BNL’s Hamilton helps utilities prepare for storm outages

BNL’s Hamilton helps utilities prepare for storm outages

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Ominous forecasts start a cascade of reactions, from a race through the supermarket for canned goods and water to trips to the hardware store for batteries and flashlights to a rush to the gas station to fill up before the possibility of an interruption in the supply line.

Stephanie Hamilton is determined to turn predictions of an approaching storm into a new kind of action plan for utilities.

A Smarter Grid R&D Manager at Brookhaven National Laboratory, Hamilton recently received a $336,000 grant from the New York State Energy and Research Development Authority to work with two utilities in upstate New York, Orange and Rockland Utilities and Central Hudson Gas and Electric. She would like to help these utilities gain a better understanding of how to interpret and use weather data to develop a plan for approaching storms.

The elements of new information in the BNL study will include streaming radar that offers forecasts in a range of 1.5 kilometers.

“What this will tell them is where we think the storm is going to be, the volume of the precipitation and how long that might continue,” Hamilton said.

That kind of specific knowledge of a storm will aid companies in understanding where to put reserves in place by reaching out to other companies through a mutual aid assistance program in states that might not be as affected by a storm.

When Hurricane Sandy hit, for example, Orange and Rockland Utilities had over 4,000 workers come to help restore power. Wisconsin Gas and Electric sent crews to Long Island to aid in the storm recovery.

Hamilton and her colleagues are working on building a toolkit that will help utility personnel use weather information they currently don’t have.

“Our expectation is that by having the information and new tools,” these companies will be able to understand “how severe weather will impact their systems.”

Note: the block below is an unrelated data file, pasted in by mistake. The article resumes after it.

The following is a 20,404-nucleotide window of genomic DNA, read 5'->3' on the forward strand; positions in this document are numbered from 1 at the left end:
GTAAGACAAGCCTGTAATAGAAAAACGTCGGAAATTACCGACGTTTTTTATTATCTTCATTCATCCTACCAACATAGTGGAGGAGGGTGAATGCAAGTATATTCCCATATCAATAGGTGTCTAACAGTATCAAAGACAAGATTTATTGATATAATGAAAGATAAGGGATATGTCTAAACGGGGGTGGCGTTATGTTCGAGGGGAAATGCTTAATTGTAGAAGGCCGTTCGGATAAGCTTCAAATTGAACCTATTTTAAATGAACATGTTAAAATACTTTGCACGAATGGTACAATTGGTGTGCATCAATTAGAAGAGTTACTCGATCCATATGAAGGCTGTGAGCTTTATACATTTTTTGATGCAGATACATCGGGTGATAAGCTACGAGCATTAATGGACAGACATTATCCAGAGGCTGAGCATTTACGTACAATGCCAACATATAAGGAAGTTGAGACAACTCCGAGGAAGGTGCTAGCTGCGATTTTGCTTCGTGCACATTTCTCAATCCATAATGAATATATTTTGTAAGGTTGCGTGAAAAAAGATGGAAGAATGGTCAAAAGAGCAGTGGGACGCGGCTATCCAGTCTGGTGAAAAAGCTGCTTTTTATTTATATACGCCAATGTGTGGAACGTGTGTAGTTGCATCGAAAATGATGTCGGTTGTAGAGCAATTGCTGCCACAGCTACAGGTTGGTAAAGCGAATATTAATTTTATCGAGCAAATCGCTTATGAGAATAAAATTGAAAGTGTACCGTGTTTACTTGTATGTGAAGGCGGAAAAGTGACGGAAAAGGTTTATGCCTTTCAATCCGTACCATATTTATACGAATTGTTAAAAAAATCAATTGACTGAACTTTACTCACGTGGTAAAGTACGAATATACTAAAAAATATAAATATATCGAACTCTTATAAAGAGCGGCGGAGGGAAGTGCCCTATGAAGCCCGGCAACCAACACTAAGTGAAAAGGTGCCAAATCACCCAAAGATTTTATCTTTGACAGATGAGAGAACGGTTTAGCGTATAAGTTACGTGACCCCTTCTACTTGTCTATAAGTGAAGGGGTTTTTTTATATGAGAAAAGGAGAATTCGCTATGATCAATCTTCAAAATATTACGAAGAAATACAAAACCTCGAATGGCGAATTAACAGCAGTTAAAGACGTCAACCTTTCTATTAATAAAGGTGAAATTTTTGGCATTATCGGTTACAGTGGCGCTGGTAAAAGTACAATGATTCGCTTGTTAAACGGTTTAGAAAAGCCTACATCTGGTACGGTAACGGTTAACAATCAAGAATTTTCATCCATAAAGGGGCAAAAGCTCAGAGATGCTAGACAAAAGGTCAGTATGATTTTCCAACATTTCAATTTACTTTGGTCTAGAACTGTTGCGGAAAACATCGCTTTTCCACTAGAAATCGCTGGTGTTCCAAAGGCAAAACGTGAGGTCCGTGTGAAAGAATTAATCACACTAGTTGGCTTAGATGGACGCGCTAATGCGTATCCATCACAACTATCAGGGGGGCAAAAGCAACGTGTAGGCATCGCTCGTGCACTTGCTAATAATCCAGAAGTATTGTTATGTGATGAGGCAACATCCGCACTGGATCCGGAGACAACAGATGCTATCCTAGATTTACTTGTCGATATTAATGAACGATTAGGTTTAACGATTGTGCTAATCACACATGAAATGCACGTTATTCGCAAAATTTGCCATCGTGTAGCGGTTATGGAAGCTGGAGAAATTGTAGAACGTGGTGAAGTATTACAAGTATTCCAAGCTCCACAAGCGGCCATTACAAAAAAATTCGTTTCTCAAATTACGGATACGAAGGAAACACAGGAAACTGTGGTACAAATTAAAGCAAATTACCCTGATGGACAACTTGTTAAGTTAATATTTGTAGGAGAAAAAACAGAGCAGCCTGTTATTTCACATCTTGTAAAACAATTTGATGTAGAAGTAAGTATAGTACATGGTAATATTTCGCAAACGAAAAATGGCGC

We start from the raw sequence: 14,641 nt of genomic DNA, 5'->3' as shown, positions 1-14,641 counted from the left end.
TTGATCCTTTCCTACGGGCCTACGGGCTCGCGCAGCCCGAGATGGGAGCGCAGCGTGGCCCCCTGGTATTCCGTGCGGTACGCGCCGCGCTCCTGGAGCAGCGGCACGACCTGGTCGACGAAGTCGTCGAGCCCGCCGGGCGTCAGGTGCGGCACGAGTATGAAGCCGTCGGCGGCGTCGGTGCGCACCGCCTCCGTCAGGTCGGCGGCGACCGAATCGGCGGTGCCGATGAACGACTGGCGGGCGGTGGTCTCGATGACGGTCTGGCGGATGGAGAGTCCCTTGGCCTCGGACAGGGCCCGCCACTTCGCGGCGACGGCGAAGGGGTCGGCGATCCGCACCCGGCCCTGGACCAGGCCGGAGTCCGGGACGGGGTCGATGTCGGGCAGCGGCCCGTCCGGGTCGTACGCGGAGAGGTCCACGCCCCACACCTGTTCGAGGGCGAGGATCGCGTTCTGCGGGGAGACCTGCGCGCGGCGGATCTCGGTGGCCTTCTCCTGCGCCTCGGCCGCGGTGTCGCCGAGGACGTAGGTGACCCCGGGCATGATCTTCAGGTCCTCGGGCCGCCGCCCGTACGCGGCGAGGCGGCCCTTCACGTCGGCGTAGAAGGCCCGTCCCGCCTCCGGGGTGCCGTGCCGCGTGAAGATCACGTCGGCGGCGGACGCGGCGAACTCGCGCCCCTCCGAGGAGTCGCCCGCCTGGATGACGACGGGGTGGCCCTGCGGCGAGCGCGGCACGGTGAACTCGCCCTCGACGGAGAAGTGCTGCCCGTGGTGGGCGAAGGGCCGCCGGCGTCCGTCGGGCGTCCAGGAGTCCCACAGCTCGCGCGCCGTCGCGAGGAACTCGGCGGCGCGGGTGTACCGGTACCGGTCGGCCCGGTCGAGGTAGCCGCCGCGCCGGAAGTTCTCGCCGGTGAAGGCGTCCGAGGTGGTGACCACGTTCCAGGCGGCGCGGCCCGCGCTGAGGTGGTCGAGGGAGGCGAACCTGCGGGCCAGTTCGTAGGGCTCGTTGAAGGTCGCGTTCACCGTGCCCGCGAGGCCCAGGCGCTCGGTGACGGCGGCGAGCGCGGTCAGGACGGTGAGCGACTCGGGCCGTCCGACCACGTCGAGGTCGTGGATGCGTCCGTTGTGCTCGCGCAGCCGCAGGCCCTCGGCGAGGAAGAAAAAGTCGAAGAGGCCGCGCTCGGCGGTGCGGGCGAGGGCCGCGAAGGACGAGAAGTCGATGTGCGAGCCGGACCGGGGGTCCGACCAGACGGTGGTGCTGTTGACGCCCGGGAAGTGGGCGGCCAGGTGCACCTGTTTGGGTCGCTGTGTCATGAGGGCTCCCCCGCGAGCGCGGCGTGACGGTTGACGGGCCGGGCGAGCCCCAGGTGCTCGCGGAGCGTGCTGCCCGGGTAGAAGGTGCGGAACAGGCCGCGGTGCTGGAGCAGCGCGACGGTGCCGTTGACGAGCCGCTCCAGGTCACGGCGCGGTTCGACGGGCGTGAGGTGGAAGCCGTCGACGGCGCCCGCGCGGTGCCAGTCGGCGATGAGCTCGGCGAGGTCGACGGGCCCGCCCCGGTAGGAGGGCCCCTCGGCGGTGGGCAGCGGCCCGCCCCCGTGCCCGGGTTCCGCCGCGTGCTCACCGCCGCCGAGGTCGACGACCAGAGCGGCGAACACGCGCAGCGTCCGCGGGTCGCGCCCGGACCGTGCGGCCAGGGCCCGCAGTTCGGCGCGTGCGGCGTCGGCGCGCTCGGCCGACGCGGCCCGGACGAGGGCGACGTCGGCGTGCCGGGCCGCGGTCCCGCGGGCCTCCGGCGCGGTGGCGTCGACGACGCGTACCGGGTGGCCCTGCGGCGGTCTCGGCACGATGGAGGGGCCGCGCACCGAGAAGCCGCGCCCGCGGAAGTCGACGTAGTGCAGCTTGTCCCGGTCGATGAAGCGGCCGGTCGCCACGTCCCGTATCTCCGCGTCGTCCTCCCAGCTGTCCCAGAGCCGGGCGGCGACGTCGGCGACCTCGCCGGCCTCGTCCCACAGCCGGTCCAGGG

— Stephanie Hamilton

Hamilton said she herself isn’t the weather expert: she is relying on the meteorological expertise of BNL scientists Michael Jensen and Scott Giangrande. She is hoping to bring together the skills at understanding severe atmospheric conditions with an awareness of the vulnerable points on an electric grid.

Hamilton’s former supervisor, Gerald Stokes, who is now a visiting professor in the Department of Technology and Society at Stony Brook University, praised her work and her approach. Hamilton is “well regarded in the smart grid and utility community and is seen as one of the pioneers in that area,” he said.

The BNL study is one of seven such efforts NYSERDA is sponsoring with a total of $3.3 million to help utilities prepare for and react to severe weather events.

“As we continue to witness the impacts of extreme weather, it is more important than ever to invest in making our energy infrastructure stronger and smarter,” Gov. Andrew Cuomo said in a statement.

Hamilton hopes this is among the first steps in what could be a lengthy and productive local analysis of the vulnerabilities of the system to various disruptions. Some utility poles might be in areas where the ground becomes saturated with only a few inches of rain, depending on the local conditions and the ability of the vegetation in the area to soak up any accumulations.

When this project ends, the BNL team will try to demonstrate the tool at the utility with their existing procedures to validate the model and see how it can be used, she said.

Down the road, the utilities could integrate this kind of analysis with a pole-by-pole understanding of vulnerabilities to specific weather conditions.

The utilities have a financial incentive to bring systems damaged by a storm back online. Hamilton said a one hour reduction in storm response could save Orange and Rockland Utilities about $100,000 to $200,000.

A resident of Manorville, Hamilton lives with her partner John York, a retired Army lieutenant colonel and an IT expert working with TIAA-CREF in New Jersey as a business analyst for computing systems. Hamilton has enjoyed her three and a half years at BNL after growing up in south Georgia and spending much of her career in western states, including California, Washington and Wyoming.

As for her work, she feels at home at BNL.

“This is really a culmination of all the things I’ve ever wanted to do,” she said. She relishes the opportunity to “move the industry ahead. Making [utilities] more reliable and resilient is the key to our economy.”